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I have a template class that I have made called hash. My template class hash takes three non-type parameters. The definition of the hash class is below:

template <typename array_type, typename ptr_to_hash, typename hash_type>
class hash
{
    public:
    //default constructor
    hash();

    /* Overloaded Constructors */

    // instantiates a hash object and the pointer to the hash_function

    hash(const int&, std::ifstream&, const char*, ptr_to_hash*);


    /* Methods for Hash Class */
    void insert_to_hash();

    // some other stuff    
};

As you can see I want my non-type parameter ptr_to_hash to be a pointer to my function void insert_to_hash. The implementation of the above overloaded contructor looks like:

template <typename array_type, typename ptr_to_hash, typename hash_type>
hash<array_type, ptr_to_hash, hash_type>::hash(const int& dim, std::ifstream& in, const char* file, ptr_to_hash* hash_ptr)
{
    // do some stuff to allocate from file

    // point function pointer to correct function
    hash_ptr = &this->insert_to_hash();
}

Now in main I am attempting to create a pointer to my hash function. So I first create a void function pointer and then pass that to my overloaded constructor:

int main()
{
    // create void function pointer
    void (*foo)();

    //create hash obj. from data read in from argv[1]
    hash< member<int>, void(*), member<int> > awesome( count_lines(in,file), in, file, foo);
}

In the above member<int> is a template struct and count_lines() just returns an integer value for the amount lines in the file. When I attempt to do this I get the error

no matching function for call to ‘hash<member<int>, void*, member<int> >::hash(int, std::ifstream&, const char*&, void (*&)())

When I look at the error above I seem to be passing my foo function pointer object as *& which of course does not match any function calls in my class.

That is the crux of my problem. I am unsure of how to pass a function pointer that points to my void insert_to_hash() in my hash class when using templates. I am clearly doing it wrong.

share|improve this question
    
Why do you say "non-type parameter" when you have "type parameters"? – Kerrek SB Feb 29 '12 at 6:26
    
@KerrekSB above I have array_type which is not tied to a specific type such as int or double, thus I use non-type. Is this incorrect grammar? – Nic Young Feb 29 '12 at 6:28
    
@Nic N a non-type parameter in this example: template <int N> struct foo { char x[N]; };. A template parameter declared with typename (or class) is a type parameter. – R. Martinho Fernandes Feb 29 '12 at 6:33
    
@R.MartinhoFernandes I think I understand the type parameter, but when you say template <int N> isn't N type int? – Nic Young Feb 29 '12 at 6:51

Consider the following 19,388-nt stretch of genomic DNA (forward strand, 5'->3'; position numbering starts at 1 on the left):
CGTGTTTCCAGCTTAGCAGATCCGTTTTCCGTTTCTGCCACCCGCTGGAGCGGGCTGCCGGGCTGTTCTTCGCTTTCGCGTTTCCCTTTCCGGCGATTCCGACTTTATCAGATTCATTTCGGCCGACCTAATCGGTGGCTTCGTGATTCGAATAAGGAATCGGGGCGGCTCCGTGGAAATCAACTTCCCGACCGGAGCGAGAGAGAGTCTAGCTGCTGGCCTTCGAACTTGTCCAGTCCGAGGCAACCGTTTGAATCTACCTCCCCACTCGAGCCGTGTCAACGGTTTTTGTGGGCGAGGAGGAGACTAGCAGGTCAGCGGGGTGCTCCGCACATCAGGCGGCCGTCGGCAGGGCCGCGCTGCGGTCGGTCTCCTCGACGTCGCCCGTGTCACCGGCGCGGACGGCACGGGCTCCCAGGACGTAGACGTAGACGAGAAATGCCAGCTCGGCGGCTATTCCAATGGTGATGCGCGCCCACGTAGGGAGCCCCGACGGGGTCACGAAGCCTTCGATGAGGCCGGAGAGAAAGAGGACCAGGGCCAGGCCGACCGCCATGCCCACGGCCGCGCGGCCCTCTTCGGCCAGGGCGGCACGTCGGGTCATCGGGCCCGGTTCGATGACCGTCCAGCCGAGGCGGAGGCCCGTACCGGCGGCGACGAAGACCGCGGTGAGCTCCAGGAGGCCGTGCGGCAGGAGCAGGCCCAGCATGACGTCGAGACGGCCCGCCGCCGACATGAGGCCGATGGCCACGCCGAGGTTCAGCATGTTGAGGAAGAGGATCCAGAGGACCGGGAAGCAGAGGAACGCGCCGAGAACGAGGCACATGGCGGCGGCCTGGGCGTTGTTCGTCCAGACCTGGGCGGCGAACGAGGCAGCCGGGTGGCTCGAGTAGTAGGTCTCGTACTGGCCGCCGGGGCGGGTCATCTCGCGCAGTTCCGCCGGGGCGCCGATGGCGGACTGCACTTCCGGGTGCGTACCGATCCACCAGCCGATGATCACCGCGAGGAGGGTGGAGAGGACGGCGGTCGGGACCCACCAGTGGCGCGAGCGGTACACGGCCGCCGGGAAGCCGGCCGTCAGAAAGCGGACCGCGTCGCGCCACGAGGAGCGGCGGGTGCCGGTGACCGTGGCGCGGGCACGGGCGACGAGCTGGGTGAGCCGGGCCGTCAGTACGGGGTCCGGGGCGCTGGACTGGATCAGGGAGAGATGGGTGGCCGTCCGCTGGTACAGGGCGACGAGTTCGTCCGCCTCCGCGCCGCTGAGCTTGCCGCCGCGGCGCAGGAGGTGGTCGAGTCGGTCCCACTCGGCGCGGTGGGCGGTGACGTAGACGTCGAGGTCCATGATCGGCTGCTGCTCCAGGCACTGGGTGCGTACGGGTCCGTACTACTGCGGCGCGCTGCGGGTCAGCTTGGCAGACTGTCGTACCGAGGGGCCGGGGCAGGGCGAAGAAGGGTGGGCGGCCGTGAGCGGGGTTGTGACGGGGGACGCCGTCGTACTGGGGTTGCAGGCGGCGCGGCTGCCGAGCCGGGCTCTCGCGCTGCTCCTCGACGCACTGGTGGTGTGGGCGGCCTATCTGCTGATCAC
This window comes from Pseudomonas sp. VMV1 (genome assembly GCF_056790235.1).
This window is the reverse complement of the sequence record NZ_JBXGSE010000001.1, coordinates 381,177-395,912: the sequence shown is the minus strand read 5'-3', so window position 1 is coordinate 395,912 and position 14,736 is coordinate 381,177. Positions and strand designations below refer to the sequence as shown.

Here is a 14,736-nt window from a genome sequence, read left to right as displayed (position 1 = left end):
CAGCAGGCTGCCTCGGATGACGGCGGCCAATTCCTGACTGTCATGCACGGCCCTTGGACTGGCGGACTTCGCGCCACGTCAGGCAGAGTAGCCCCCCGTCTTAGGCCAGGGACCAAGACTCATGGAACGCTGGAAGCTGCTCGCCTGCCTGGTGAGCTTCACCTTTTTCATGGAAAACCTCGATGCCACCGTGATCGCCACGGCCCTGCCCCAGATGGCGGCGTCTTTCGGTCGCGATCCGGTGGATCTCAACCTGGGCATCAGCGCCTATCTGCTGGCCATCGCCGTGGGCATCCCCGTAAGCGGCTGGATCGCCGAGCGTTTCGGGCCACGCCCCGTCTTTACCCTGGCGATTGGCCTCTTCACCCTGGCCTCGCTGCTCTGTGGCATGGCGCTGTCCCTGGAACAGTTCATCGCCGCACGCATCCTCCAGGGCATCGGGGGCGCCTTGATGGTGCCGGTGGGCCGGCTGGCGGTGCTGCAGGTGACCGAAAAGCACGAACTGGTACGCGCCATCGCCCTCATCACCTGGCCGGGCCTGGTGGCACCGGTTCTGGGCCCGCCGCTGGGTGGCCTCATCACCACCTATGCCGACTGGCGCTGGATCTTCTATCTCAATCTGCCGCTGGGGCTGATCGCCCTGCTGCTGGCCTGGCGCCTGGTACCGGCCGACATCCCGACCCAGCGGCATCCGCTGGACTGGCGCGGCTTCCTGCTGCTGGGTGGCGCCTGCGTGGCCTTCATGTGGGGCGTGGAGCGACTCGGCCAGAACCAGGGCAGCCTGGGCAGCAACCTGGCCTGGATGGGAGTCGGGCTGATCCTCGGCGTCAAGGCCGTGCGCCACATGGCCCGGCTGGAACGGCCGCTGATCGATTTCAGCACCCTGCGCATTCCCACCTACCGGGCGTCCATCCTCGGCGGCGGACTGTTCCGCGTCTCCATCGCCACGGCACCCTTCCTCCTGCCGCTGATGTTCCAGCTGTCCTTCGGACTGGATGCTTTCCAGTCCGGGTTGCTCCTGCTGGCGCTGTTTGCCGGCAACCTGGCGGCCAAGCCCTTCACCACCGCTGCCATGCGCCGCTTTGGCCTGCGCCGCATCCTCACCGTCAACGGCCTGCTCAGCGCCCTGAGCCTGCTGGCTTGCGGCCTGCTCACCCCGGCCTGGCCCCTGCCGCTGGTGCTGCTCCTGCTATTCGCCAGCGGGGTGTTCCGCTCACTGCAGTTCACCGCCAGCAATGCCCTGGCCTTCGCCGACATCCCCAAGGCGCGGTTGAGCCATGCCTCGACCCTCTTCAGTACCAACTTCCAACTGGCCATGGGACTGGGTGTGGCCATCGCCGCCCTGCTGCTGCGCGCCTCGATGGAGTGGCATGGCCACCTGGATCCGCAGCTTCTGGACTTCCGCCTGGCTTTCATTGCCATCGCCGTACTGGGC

1  
Yes, int is a type, but N is not a type and it is N which is the actual parameter. Thus N is a non-type parameter. Conversely, when you say 'typename array_type', you're saying 'some type or other I haven't chosen yet'. Thus array_type is a type parameter. Hope that helps. – JMcF Feb 29 '12 at 7:13
up vote 2 down vote accepted

The type of foo as a reference is void(&)(), and as a pointer it is void(*)(). I would omit the explicit pointer from the template signature and let it be part of the argument:

template <typename FPtr> void run(FPtr f) { f(); }

void foo() { /* ... */ }

// ...

run<void(*)()>(foo);

You could also declare run(FRef * f) { f(); } and say run<void(&)()>(foo), but I wouldn't bother. There's no way to not have the pointer in a function pointer, so you might as well absorb it into the argument type itself.

share|improve this answer

Consider using lambda instead of function pointer.

hash< member<int>, void(*), member<int> > awesome( count_lines(in,file), in, file, [what ever you want to pass]{});

and your problem is definitely that of signature mismatch it clearly states that the signature of function you have used is not what you have declared.

share|improve this answer

There are a couple of issues with your code. First, this line

hash_ptr = &this->insert_to_hash();

is trying to use the & operator on the RETURN from a CALL to insert_hash() and assign the result to hash_ptr.

Second, if you corrected this, you're still trying to assign a member from an object instance to the function pointer - and you can't. If you made the insert_to_hash method static you could do this:

template <typename ptr_to_hash> class hash
{
public:
    hash( ptr_to_hash hash_ptr )
    {
        hash_ptr = insert_to_hash;
    }

    static void insert_to_hash()
    {
    }
};

int main( int argc, char *argv )
{
    void (*foo)();

    hash< void(*)() > awesome( foo );

    return 0;
}
share|improve this answer
    
Actually, something else occurs - why take the type of function pointer as a template argument when that type is absolutely fixed by the functions defined in the template class? – Grimm The Opiner Feb 29 '12 at 12:06

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